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How Will the New OSP Guidelines Affect Work-From-Home Policy in the IT Industry?

Nov 9, 2020 7:37 AM 4 min read

It is said what can't be cured, must be endured.

Sadly, COVID-19 has brought this evergreen realism back into vogue as every single individual, authority, industry and entity globally has been trying to adapt to its impacts by incorporating new and progressive trends. And the work-from-home culture tops the list of these trends.

In order to enable working professionals cope better with the effects of the pandemic whilst meaningfully liberalising the ITES sector, the Government issued a set of guidelines to facilitate operation of 'Work from Home' and 'Work from Anywhere' protocols that have been adopted ever since the lockdowns went into effect.


Whom Will the Guidelines Benefit?

The target group for these guidelines are 'Other Service Providers' (OSPs), who are defined under the guidelines to mean an entity that exists in any of these legal characters as long as they provide voice-based Business Process Outsourcing (BPO) services:

  • Indian company registered under the Companies Act, 2013
  • LLP (Limited Liability Partnership) registered under the LLP Act, 2008
  • Organisation registered under Shops and Establishment Act 

Basically, any entity that provides application, IT-enabled or simply outsourcing services (by taking the help of telecom resources) is referred to as an OSP. Terms like BPO, KPO (Knowledge Process Outsourcing), call centres etc. Are also used for OSPs. 

The rules have been comprehensively modified to accommodate the changing work dynamics, working hours and productivity of employees in the industry. It also reduces compliance burden on the companies to make their revamped operating protocols legally tenable.


What Are the Changes?

One, registration process for purely data-based OSPs has been done away with. Only the voice-based OSPs (certain BPOs) need to be registered from now on.

Two, people working from home will now be treated as "Remote Agents" of the company, allowing him/her to work from anywhere in the country.

Three, some of the compliance obligations (deposit of bank guarantees, IP addresses, reporting requirements, routine publication of reporting obligations, publication of network diagram and penal provisions) have been exempted.

Four, many functional impediments in the smooth operation of OSPs have been removed, such as permitting interconnectivity between domestic and international OSP Centres of the same or different companies. Plus, permitting interconnectivity between the Remote Agent to the firm's OSP resources.


Rationale Behind the Changes

Over the past few months, the Government has taken various measures to instrumentalise convenient work-from-home operations.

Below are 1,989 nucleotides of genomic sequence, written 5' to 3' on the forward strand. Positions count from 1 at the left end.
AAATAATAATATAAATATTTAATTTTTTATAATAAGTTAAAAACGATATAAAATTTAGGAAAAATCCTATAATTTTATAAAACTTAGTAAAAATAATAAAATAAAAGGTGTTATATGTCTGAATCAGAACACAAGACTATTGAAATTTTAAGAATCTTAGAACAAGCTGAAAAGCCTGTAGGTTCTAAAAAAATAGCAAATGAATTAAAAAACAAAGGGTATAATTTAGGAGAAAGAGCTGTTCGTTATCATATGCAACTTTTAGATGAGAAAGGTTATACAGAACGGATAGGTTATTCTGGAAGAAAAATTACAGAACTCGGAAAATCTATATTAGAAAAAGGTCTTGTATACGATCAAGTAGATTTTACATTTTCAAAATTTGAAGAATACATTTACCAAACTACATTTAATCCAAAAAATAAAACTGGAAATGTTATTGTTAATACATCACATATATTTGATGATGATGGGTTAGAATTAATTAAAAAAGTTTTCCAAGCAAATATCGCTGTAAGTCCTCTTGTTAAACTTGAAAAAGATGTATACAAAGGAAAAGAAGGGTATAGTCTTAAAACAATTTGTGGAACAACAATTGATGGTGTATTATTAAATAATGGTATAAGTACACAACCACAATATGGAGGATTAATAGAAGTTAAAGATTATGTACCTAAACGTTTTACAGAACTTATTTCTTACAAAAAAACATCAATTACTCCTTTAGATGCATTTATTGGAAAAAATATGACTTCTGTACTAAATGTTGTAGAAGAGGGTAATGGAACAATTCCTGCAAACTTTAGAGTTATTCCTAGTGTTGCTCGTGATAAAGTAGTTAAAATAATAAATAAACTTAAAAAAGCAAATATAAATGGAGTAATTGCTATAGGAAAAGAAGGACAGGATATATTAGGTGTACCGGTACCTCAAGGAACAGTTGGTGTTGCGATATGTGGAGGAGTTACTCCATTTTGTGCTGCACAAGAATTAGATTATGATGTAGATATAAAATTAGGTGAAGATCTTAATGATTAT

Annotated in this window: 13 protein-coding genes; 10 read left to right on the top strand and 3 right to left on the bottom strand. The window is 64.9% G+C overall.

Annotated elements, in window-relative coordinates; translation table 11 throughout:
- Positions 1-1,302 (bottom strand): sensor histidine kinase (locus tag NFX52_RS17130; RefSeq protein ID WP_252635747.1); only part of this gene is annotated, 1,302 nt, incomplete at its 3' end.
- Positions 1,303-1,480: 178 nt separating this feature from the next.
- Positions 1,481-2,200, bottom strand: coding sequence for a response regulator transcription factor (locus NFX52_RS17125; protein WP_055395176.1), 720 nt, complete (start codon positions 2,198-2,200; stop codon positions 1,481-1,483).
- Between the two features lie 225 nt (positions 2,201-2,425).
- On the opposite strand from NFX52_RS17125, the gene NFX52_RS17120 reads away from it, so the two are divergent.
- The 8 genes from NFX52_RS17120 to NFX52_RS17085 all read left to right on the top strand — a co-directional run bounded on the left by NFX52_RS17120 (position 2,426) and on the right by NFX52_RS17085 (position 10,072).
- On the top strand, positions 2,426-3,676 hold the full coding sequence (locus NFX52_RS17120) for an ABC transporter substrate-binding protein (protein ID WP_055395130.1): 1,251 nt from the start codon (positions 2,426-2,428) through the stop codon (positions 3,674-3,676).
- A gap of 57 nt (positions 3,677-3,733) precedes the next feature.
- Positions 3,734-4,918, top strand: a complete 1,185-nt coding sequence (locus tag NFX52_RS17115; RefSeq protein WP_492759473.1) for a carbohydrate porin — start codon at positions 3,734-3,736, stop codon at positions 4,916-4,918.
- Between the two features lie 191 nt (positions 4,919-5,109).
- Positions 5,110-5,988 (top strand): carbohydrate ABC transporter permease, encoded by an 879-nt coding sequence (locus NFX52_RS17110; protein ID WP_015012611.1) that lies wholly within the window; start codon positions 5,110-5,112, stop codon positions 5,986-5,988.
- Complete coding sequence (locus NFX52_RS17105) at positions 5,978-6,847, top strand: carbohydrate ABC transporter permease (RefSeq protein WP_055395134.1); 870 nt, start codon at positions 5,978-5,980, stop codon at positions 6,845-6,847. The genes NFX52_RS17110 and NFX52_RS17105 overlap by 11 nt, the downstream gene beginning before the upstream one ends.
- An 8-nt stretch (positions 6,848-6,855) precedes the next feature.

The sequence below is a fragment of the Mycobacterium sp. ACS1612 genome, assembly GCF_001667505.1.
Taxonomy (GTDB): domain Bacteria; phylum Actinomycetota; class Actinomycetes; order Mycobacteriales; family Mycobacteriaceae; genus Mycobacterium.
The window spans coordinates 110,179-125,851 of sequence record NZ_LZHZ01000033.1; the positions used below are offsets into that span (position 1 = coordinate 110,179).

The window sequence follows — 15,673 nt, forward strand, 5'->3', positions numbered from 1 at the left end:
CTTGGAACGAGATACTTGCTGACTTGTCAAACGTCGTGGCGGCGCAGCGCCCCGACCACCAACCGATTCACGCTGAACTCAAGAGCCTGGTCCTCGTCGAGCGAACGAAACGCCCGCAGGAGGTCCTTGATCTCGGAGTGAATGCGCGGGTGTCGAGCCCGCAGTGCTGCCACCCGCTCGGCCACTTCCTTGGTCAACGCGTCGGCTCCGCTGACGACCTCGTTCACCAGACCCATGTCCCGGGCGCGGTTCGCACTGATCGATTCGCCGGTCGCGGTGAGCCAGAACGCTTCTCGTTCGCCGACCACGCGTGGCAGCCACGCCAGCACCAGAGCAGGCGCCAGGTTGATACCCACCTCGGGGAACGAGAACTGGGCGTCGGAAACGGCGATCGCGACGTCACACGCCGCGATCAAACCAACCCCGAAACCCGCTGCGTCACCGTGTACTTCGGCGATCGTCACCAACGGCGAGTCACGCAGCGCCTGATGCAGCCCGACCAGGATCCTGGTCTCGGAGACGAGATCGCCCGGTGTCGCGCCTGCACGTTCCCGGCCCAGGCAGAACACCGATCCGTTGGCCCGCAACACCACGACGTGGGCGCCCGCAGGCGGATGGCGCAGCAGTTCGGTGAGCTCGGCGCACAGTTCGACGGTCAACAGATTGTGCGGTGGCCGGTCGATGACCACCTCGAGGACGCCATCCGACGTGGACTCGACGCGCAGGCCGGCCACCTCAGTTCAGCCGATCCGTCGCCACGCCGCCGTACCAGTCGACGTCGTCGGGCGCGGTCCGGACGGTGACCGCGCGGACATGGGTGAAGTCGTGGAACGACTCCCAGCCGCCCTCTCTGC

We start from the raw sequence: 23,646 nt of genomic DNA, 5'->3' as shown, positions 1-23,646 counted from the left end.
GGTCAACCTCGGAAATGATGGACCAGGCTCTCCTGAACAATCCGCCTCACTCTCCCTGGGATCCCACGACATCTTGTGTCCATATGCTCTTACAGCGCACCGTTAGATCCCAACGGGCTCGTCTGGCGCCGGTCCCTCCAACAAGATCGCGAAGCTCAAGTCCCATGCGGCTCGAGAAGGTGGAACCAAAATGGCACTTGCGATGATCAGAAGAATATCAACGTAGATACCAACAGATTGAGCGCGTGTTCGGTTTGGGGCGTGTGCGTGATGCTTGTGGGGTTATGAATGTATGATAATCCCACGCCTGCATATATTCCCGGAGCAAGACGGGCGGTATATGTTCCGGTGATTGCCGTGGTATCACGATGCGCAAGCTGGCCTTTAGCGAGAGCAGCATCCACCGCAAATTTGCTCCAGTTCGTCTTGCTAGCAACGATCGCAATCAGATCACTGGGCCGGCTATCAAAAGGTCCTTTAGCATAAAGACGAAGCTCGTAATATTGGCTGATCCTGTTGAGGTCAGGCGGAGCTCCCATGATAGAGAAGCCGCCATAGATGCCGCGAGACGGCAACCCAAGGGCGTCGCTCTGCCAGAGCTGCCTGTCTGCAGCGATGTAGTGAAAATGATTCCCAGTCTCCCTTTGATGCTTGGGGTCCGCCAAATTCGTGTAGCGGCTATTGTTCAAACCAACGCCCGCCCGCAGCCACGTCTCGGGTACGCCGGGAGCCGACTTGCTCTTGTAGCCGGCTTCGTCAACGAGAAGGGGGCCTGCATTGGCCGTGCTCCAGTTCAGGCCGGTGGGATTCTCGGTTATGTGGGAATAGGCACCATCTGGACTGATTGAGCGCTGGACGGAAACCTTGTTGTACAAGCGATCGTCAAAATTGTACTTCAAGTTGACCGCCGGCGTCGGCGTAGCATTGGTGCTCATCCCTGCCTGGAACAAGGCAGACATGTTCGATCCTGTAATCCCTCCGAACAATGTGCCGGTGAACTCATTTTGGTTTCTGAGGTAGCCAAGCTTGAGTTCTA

The DoT had extended the time period for exempted work-from-home norms (for IT and ITeS industry) to take effect until July 31st, which was subsequently pushed further to December 2020. The IT industry was rallying efforts to make this extension permanent so that employees could deliver services remotely.

Nasscom advocated amendment in the current regulations so that intra-company flexi policies and long-term initiatives can be put in place to cope with the changing work landscape. It had also suggested that companies be allowed to take out duty-free assets (laptops, projection systems) outside their offices on a permanent basis subject to work-from-home conditions.



However, an independent research conducted in April 2020 showed that 99.8% workforce in the IT sector is incapable of remote working. The operative word being 'incapable', indicating it is the lack of institutional and physical equipment that is the hurdle, not their willingness.


How Far Can the Industry Bank on These Changes?

The simplification of these guidelines is a step in the direction of remediating this lack of equipment. Removing regulatory bottlenecks to help flourish an industry that contributes over 8% to the GDP and has a 46% share in exports, is praiseworthy.

But there are a few things to consider. First of all, a complete exemption of registration for data-based OSPs may sound convenient (in an otherwise tedious red-tape regime), but it does pose uncertainties with regard to authentication.

Secondly, simply de-regulating sector-specific guidelines may not suffice without issuing fresh labour and employment codes (plus tax laws) to work in tandem. The work-from-anywhere narrative follows potential discrepancies in matters of jurisdiction over tax filings and withdrawing employment benefits, which merits clarification.

Another thing. The gig economy is certain to receive a major boost in pursuance of these guidelines as most employees tend to work for more than one employer (especially if they are based out of remote locations). This should accompany access to employee benefits and withdrawals by enabling choice of social security schemes (between NPS and EPFO).

(FYI: Perhaps, this could restart the dialogue on extension of the SEZ policy as well. Won't it be wiser to relax the requirement of forex payment for services rendered in DTA? Especially since employees won't be working on-site the SEZs anymore making the existing arrangement redundant.)

In any case, a welcome change is imminent. Looks like work-from-home is here to stay.


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